Rule 74. No person shall be admitted within the bar of the Senate-unless by invitation of the President or a Senator-except the Governor, State Officers, Senators and Representatives in Congress, members of the House, ex-Senators, or any former incumbent of said offices respectively.

Amendment or Repeal of Senate Rules.

Rule 75. At least one day's notice shall be given of a motion to amend or repeal any of the Senate rules, which notice shall set forth in full the amendment proposed, and shall be entered in the Journal. Cushing's Law and Practice.

Rule 76. The rules of parliamentary practice comprised in "Cushing's Law and Practice of Legislative Assemblies," shall govern in all cases in which they are not inconsistent with the standing rules and orders of the Senate.

The resolution was adopted.

Message From The House.

A message was received from the House of Representatives informing the Senate that the House has elected Fred B. Wells, Speaker; Robert B. MacDonald, Speaker pro tempore; Charles S. Pierce, Clerk, and Frank B. Clemmens, Sergeantat-Arms.

A message was received from the House of Representatives transmitting
House concurrent resolution No. 1.
A resolution providing for a joint convention of the House and the Senate.

Resolved by the House of Representatives (the Senate concurring), That the Senate and House of Representatives meet in joint convention in the Hall of the House or Representatives, January 8, 1925, at 1 o'clock p. m., to receive the message of the Governor.

The message informed the Senate that the House had adopted the concurrent resolution, action in which the concurrence of the Senate is respectfully asked.

Pending the order that, under rule 59, the concurrent resolution lie over one day,

Mr. Wood moved that rule 59 be suspended.
The motion prevailed.
The concurrent resolution was then considered and adopted.
A message was received from the House of Representatives transmitting .
House Concurrent Resolution No. 2.
A resolution providing for the mailing of the daily Journals.

Resolved by the House. (the Senate concurring), That copies of the daily Journals of the Senate and House be mailed as follows:

1. By the Secretary of the Senate, to not more than twenty-five persons designated by each Senator;

2. By the Clerk of the House of Representatives, to not more than fifteen persons designated by each representative.

3. By the Secretary of the Senate and by the Clerk of the House of Representatives, in their discretion, to Granges, Local Arbors of Gleaners, Farmers, Clubs,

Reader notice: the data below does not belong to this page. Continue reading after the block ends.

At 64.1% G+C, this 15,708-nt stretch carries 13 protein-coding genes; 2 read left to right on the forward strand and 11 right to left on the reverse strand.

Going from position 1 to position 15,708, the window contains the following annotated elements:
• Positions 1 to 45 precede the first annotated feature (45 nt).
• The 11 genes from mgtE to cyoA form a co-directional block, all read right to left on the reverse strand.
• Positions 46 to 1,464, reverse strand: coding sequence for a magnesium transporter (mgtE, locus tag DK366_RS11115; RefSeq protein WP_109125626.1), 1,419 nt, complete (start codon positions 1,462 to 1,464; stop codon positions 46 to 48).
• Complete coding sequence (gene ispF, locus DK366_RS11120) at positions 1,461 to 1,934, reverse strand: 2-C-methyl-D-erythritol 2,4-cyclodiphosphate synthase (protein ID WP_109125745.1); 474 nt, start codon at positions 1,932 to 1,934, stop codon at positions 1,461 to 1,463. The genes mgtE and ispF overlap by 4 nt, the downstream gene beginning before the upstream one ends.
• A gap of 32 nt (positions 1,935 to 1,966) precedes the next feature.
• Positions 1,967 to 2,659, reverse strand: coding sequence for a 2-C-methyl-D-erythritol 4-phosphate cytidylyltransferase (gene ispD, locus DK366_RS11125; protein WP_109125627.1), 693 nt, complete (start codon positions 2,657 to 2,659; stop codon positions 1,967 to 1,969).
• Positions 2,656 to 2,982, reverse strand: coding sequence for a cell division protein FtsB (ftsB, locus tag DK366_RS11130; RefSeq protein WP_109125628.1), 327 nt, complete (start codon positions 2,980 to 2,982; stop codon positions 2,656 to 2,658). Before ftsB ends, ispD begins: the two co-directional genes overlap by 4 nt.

public officials, newspapers, State Institutions, public schools, and citizens, on request there or;

Such sums as are necessary for postage to meet the requirements of this resolution shall be certified by the Secretary of the Senate or the Clerk of the House of Representatives and paid by the State Treasurer on the Warrant of the Auditor General. The Secretary of the Senate or the Clerk of the House of Representatives, whenever purchasing postage stamps for the mailing of Journals as herein authorized, shall procure receipts in duplicate, signed by the postmaster of Lansing, for the amount of said purchase, one of which receipts shall be filed with the Auditor General and the other shall be retained in his office.

The message informed the Serate that the House of Representatives had adopted the concurrent resolution; in which action the concurrence of the Senate was requested.

Pending the order that, under rule 59, the concurrent reso!ution lie over one day, Mr Whiteley moved that rule 59 be suspended. The motion prevailed. The concurrent resolution was then considered and adopted.

A message was received from the House of Representatives transmitting
House Concurrent Resolution No. 3.

A resolution providing for the election of a Postmaster and Assistant Postmaster of the Legislature.

Resolved by the House of Representatives (the Senate concurring), That Ira G. Ormsbee be and is hereby elected Postmaster, and Leo J. Holmes be and is hereby elected Assistant Postmaster, for the session of 1925.

The message informed the Senate that the House of Representatives had adopted the concurrent resolution, in which action the concurrence of the Senate is respectfully asked.